Want to see exactly where your food comes from? Photo: Supplied
When chef-owner Shaun Quade and partners transformed a former burlesque club into Lûmé's rule-bending restaurant, the aim was to deliver multi-sensory experiences in a playful space.
"I see Lûmé as a theatre, as opposed to just a restaurant," he says, with a mischievous tone. "I cop a bit of s--t for that, and we don't want to turn it into [a theatre restaurant like] Dracula's or anything like that. Not yet anyway, we'll see how business goes."
Invention requires dedication, passion and plenty of time for experimentation, so Quade is always on the lookout for new technology that will help him improving the dining experience.
Now he's set to introduce virtual reality tech into his particular brand of fine dining, launching at the Taste of Melbourne festival which kicks off on Thursday, November 10.
Dining in a digital age
Inspired by Spanish restaurant El Celler de Can Roca's El Somni experience, which combines opera singers with video art on immersive screens and projected light, he's looking to wow Taste visitors with Lûmé's Looking Glass virtual reality experience.
Using Samsung's virtual reality headsets and matching headphones alongside 360 degree immersive video captured by Catalyst VR, Quade will transport Taste-goers to a private farm that grows unique produce he's hand-picked, all without ever leaving the festival site.
Shaun Quade aims to break the rules of fine dining. Photo: Mauro Palmieri
"Virtual reality is the perfect medium for me to showcase where produce and my ideas come from," Quade says. "I'm constantly out at the farms, picking stuff and I wanted people to actually see that. What better way than to take them there with you, helping me pick stuff? We serve 15 courses on our tasting menu and literally hundreds of people go into making that, not just here at Lûmé, but also the producers and the truck drivers."
The Meyer lemon tree diners can smell in the VR room. Photo: Miyuki Mardon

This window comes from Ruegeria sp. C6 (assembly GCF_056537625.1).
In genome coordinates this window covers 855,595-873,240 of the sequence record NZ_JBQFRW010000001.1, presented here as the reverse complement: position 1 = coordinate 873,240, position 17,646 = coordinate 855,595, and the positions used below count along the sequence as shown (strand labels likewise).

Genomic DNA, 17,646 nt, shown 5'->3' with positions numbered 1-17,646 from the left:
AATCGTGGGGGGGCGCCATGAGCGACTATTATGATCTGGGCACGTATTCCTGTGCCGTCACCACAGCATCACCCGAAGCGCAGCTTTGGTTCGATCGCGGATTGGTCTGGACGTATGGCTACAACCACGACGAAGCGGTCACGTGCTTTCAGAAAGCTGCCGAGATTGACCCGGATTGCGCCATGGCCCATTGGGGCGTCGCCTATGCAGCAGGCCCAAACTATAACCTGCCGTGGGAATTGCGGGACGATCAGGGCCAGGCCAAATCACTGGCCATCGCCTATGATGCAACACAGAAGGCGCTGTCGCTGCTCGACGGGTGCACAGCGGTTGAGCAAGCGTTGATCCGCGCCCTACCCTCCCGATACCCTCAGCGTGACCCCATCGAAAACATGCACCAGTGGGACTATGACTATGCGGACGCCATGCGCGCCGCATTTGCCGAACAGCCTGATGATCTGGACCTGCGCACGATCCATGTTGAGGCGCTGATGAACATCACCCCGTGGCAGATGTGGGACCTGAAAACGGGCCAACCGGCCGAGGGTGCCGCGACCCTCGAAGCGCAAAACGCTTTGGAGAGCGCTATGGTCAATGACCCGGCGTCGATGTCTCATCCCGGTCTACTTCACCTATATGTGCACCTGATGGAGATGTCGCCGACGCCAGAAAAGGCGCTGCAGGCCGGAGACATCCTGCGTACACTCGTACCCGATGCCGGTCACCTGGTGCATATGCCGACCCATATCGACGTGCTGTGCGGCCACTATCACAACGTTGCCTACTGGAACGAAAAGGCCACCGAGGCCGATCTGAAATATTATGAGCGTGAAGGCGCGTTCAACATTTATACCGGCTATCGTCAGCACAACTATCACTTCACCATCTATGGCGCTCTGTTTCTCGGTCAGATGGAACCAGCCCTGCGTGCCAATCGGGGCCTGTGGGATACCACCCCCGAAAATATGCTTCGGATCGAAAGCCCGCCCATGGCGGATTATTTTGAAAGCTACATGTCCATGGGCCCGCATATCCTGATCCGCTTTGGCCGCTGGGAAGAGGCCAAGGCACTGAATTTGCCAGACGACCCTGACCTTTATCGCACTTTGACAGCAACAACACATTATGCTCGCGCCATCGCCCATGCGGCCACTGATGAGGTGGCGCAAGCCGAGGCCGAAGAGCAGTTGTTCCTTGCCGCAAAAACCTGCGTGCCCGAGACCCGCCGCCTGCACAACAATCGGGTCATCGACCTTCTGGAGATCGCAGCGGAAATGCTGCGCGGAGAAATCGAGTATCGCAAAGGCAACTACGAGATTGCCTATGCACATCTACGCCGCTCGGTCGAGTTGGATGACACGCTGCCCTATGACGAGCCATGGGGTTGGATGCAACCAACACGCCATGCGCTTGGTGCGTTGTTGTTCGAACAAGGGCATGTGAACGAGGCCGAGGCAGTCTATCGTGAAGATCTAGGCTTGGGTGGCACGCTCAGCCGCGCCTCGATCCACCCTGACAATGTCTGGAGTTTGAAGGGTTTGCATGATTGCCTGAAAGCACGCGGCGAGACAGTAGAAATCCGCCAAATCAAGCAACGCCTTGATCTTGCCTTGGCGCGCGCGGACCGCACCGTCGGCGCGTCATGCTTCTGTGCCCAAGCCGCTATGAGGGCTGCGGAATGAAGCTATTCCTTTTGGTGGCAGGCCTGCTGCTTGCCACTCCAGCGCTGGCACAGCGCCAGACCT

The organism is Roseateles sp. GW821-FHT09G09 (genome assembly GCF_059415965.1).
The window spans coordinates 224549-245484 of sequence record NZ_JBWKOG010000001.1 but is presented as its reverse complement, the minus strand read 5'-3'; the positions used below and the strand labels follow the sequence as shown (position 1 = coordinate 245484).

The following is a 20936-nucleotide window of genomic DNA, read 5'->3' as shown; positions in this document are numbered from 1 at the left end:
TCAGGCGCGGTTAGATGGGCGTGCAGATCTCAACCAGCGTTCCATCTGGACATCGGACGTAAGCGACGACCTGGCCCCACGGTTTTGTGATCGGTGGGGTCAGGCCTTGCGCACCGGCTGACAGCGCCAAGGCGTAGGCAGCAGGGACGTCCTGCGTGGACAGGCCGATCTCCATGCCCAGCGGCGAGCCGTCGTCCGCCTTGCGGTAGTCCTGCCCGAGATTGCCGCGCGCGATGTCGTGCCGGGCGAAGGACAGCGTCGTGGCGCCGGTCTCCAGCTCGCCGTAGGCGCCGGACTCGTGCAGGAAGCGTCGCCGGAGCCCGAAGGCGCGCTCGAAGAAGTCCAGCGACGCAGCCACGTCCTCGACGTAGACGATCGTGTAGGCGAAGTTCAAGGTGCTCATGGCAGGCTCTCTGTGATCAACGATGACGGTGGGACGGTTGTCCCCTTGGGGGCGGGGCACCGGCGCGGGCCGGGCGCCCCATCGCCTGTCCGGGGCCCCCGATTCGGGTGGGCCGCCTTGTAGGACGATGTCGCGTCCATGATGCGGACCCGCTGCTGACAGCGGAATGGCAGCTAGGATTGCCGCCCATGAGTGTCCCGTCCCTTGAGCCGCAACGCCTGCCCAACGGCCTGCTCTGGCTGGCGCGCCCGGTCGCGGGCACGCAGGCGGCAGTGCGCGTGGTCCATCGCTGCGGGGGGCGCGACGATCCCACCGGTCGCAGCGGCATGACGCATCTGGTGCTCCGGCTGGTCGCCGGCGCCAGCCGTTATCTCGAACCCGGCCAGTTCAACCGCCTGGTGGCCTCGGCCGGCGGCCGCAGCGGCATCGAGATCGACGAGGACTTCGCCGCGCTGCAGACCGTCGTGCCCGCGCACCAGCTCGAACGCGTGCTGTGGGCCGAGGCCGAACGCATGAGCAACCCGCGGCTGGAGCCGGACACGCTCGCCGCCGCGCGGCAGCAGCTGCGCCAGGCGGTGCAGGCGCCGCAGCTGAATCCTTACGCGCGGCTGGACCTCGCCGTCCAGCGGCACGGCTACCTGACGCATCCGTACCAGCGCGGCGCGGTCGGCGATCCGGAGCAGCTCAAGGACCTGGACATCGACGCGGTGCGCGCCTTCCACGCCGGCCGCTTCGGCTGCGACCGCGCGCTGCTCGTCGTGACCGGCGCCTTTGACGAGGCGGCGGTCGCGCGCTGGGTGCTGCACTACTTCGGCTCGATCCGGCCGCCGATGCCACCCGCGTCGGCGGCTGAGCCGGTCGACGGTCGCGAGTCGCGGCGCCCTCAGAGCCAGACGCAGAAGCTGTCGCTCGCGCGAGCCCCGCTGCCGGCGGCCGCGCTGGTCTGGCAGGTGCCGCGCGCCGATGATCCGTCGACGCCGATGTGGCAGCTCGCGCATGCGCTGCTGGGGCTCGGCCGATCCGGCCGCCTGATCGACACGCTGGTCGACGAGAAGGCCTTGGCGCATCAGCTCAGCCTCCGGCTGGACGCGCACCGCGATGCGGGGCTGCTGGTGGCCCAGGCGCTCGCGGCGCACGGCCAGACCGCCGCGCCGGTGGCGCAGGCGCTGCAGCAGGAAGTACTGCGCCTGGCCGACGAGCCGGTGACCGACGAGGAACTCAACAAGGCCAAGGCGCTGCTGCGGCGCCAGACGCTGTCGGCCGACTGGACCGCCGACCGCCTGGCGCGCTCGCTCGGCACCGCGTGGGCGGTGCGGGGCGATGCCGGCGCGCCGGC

Augmented sensory experience
Tobias Manderson-Galvin, director of Richmond-based MKA Theatre, will act as host, shepherding diners into a shipping container that will recreate a corner of the original South Melbourne restaurant.
Guests will then put on the headset and headphones and be transported to the Yarra Valley, where Quade will forage from fragrant Meyer lemon trees, as he talks them through the process behind a special dish he's keeping close to his chest for now.
The original Lûmé in South Melbourne. Photo: Supplied
Increasing the intensity of the experience, diners will be spritzed with a specially made perfume, recreating the smell of fresh cut grass and the lemons.
As people explore the 3D farm environment, they'll also encounter a perception-bending trick as the sky fills with 2D screens displaying images from the real restaurant, like magic windows into that space.
Thankfully for hungry stomachs, it's not all virtual. When the lights go up in the Albert Park container, with wait staff ready to serve up the dish Quade's just talked you through, wine-matched, as soon as the headsets come off.
Is Lume the future of dining? Photo: Mauro Palmieri
Taste and technology
An ambitious project, it's no one-off gimmick, with Quade intending to bring the VR experience back to the South Melbourne mothership so Lûmé patrons can enjoy the trip again and again. He's also looking at introducing robotics designed by visual artists into the dining room.
Lûmé's business and communications manger Veronica Fil is the major tech-head, and the pair bounce all sorts of ideas off each other for what comes next.
"We have these conversation where I say, 'I wish I could so do something like this,' and she's like, 'well, yeah, that exists already.' She's kind of been the catalyst for using a lot of different things at the restaurant."
The pair have a side business called WeNeverSleep that specialises in tech-driven, immersive events with impressive lighting and visual art components. They're increasingly feeding that stuff back into Lûmé.
"We want people to come here and have fun, rather than it be a snobby restaurant where they feel like they can't touch anything," Quade says. "That allows us to relax people and then we can start messing with their head a bit. That's pretty much where we are going and VR certainly fits in there."